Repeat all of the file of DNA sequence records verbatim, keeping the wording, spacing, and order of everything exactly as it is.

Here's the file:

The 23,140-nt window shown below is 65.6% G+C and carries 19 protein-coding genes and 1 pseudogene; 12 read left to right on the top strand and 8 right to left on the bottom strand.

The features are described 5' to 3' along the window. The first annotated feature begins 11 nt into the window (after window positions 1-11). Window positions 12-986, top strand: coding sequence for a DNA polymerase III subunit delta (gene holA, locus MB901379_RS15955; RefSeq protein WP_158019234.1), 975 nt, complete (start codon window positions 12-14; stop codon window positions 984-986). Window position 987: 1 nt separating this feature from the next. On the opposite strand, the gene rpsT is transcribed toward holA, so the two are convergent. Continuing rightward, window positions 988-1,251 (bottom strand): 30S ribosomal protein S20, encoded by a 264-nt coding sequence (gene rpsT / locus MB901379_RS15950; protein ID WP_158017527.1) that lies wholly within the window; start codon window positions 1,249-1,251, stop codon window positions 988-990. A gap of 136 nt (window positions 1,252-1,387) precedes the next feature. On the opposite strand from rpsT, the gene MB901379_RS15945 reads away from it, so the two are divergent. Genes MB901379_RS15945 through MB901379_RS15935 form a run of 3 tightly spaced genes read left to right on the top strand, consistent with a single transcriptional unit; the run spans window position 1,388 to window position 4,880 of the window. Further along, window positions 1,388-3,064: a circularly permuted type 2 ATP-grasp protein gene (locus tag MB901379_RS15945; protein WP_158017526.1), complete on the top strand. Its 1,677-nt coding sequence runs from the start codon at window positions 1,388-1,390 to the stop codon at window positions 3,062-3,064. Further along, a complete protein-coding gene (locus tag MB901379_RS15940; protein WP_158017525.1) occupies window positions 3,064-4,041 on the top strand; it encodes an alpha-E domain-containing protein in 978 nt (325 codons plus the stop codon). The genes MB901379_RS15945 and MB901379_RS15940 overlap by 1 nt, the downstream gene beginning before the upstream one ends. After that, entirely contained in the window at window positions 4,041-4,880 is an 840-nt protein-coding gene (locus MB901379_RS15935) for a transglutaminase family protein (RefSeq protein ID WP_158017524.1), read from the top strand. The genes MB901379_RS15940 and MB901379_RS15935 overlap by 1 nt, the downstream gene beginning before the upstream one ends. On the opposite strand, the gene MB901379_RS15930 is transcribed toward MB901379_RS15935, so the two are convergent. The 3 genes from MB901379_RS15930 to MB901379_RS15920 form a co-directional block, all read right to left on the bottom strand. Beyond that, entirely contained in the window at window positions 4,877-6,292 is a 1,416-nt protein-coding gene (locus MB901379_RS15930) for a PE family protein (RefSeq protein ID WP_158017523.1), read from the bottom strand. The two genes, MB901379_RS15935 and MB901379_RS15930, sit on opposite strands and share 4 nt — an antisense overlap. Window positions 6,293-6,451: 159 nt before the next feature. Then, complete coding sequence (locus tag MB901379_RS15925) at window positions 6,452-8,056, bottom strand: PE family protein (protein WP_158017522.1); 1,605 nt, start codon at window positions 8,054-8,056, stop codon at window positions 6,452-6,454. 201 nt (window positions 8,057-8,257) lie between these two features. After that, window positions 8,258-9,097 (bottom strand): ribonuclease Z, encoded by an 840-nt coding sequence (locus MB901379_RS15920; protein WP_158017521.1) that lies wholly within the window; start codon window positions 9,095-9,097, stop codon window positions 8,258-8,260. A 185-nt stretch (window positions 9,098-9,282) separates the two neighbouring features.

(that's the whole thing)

The 23,140-nt window shown below is 65.6% G+C and carries 19 protein-coding genes and 1 pseudogene; 12 read left to right on the top strand and 8 right to left on the bottom strand.

The features are described 5' to 3' along the window. The first annotated feature begins 11 nt into the window (after window positions 1-11). Window positions 12-986, top strand: coding sequence for a DNA polymerase III subunit delta (gene holA, locus MB901379_RS15955; RefSeq protein WP_158019234.1), 975 nt, complete (start codon window positions 12-14; stop codon window positions 984-986). Window position 987: 1 nt separating this feature from the next. On the opposite strand, the gene rpsT is transcribed toward holA, so the two are convergent. Continuing rightward, window positions 988-1,251 (bottom strand): 30S ribosomal protein S20, encoded by a 264-nt coding sequence (gene rpsT / locus MB901379_RS15950; protein ID WP_158017527.1) that lies wholly within the window; start codon window positions 1,249-1,251, stop codon window positions 988-990. A gap of 136 nt (window positions 1,252-1,387) precedes the next feature. On the opposite strand from rpsT, the gene MB901379_RS15945 reads away from it, so the two are divergent. Genes MB901379_RS15945 through MB901379_RS15935 form a run of 3 tightly spaced genes read left to right on the top strand, consistent with a single transcriptional unit; the run spans window position 1,388 to window position 4,880 of the window. Further along, window positions 1,388-3,064: a circularly permuted type 2 ATP-grasp protein gene (locus tag MB901379_RS15945; protein WP_158017526.1), complete on the top strand. Its 1,677-nt coding sequence runs from the start codon at window positions 1,388-1,390 to the stop codon at window positions 3,062-3,064. Further along, a complete protein-coding gene (locus tag MB901379_RS15940; protein WP_158017525.1) occupies window positions 3,064-4,041 on the top strand; it encodes an alpha-E domain-containing protein in 978 nt (325 codons plus the stop codon). The genes MB901379_RS15945 and MB901379_RS15940 overlap by 1 nt, the downstream gene beginning before the upstream one ends. After that, entirely contained in the window at window positions 4,041-4,880 is an 840-nt protein-coding gene (locus MB901379_RS15935) for a transglutaminase family protein (RefSeq protein ID WP_158017524.1), read from the top strand. The genes MB901379_RS15940 and MB901379_RS15935 overlap by 1 nt, the downstream gene beginning before the upstream one ends. On the opposite strand, the gene MB901379_RS15930 is transcribed toward MB901379_RS15935, so the two are convergent. The 3 genes from MB901379_RS15930 to MB901379_RS15920 form a co-directional block, all read right to left on the bottom strand. Beyond that, entirely contained in the window at window positions 4,877-6,292 is a 1,416-nt protein-coding gene (locus MB901379_RS15930) for a PE family protein (RefSeq protein ID WP_158017523.1), read from the bottom strand. The two genes, MB901379_RS15935 and MB901379_RS15930, sit on opposite strands and share 4 nt — an antisense overlap. Window positions 6,293-6,451: 159 nt before the next feature. Then, complete coding sequence (locus tag MB901379_RS15925) at window positions 6,452-8,056, bottom strand: PE family protein (protein WP_158017522.1); 1,605 nt, start codon at window positions 8,054-8,056, stop codon at window positions 6,452-6,454. 201 nt (window positions 8,057-8,257) lie between these two features. After that, window positions 8,258-9,097 (bottom strand): ribonuclease Z, encoded by an 840-nt coding sequence (locus MB901379_RS15920; protein WP_158017521.1) that lies wholly within the window; start codon window positions 9,095-9,097, stop codon window positions 8,258-8,260. A 185-nt stretch (window positions 9,098-9,282) separates the two neighbouring features.